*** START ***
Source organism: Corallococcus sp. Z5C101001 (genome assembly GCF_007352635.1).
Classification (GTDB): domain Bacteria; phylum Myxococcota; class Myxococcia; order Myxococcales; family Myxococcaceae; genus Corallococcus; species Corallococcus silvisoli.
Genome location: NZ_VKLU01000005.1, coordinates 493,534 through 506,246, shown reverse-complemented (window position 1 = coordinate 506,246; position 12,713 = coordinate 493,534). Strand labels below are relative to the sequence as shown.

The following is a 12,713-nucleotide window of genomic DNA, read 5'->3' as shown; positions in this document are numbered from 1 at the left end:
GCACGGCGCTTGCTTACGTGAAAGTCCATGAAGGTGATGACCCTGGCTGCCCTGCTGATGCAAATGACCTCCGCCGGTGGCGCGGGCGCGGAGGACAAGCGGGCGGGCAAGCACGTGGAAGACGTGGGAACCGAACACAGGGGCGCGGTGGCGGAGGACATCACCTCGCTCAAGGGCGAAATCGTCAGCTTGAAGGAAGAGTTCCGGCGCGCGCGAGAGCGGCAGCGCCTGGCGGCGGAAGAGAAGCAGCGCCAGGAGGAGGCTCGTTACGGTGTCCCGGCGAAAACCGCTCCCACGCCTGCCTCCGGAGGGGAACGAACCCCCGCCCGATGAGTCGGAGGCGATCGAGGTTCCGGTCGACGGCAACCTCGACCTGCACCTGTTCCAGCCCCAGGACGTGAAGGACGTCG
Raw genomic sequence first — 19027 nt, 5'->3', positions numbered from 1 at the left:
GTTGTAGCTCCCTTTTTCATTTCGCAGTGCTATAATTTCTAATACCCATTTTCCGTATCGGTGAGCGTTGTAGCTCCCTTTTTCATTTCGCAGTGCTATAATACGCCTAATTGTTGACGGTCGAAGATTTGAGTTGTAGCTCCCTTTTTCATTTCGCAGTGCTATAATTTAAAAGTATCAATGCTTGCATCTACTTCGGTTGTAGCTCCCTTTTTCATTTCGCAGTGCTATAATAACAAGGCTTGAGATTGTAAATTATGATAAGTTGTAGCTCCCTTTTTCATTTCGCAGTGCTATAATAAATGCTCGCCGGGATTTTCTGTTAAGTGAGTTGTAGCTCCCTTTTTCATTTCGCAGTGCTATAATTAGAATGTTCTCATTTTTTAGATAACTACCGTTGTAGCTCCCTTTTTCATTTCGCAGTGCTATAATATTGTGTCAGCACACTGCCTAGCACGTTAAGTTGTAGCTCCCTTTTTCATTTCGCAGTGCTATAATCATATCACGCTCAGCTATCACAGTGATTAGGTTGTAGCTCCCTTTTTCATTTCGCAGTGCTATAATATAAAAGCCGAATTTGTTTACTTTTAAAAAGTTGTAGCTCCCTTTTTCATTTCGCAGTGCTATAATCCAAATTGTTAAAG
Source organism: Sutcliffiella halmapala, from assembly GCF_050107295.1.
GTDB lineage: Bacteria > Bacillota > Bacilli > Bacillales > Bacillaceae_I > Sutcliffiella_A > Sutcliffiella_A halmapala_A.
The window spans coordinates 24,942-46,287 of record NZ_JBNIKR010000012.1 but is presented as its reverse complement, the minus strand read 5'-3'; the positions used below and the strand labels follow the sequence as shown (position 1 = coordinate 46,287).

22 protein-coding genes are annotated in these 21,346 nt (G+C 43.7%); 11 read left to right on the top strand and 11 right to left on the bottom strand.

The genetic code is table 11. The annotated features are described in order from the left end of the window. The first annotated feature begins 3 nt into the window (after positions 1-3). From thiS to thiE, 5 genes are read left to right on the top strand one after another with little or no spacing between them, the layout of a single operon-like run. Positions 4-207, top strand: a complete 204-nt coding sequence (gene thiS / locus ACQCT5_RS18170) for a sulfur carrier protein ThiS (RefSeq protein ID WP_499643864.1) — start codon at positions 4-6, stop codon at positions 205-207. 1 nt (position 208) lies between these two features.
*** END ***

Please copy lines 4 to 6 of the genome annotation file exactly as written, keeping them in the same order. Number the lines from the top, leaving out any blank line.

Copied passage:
The following is a 12,713-nucleotide window of genomic DNA, read 5'->3' as shown; positions in this document are numbered from 1 at the left end:
GCACGGCGCTTGCTTACGTGAAAGTCCATGAAGGTGATGACCCTGGCTGCCCTGCTGATGCAAATGACCTCCGCCGGTGGCGCGGGCGCGGAGGACAAGCGGGCGGGCAAGCACGTGGAAGACGTGGGAACCGAACACAGGGGCGCGGTGGCGGAGGACATCACCTCGCTCAAGGGCGAAATCGTCAGCTTGAAGGAAGAGTTCCGGCGCGCGCGAGAGCGGCAGCGCCTGGCGGCGGAAGAGAAGCAGCGCCAGGAGGAGGCTCGTTACGGTGTCCCGGCGAAAACCGCTCCCACGCCTGCCTCCGGAGGGGAACGAACCCCCGCCCGATGAGTCGGAGGCGATCGAGGTTCCGGTCGACGGCAACCTCGACCTGCACCTGTTCCAGCCCCAGGACGTGAAGGACGTCG
Raw genomic sequence first — 19027 nt, 5'->3', positions numbered from 1 at the left: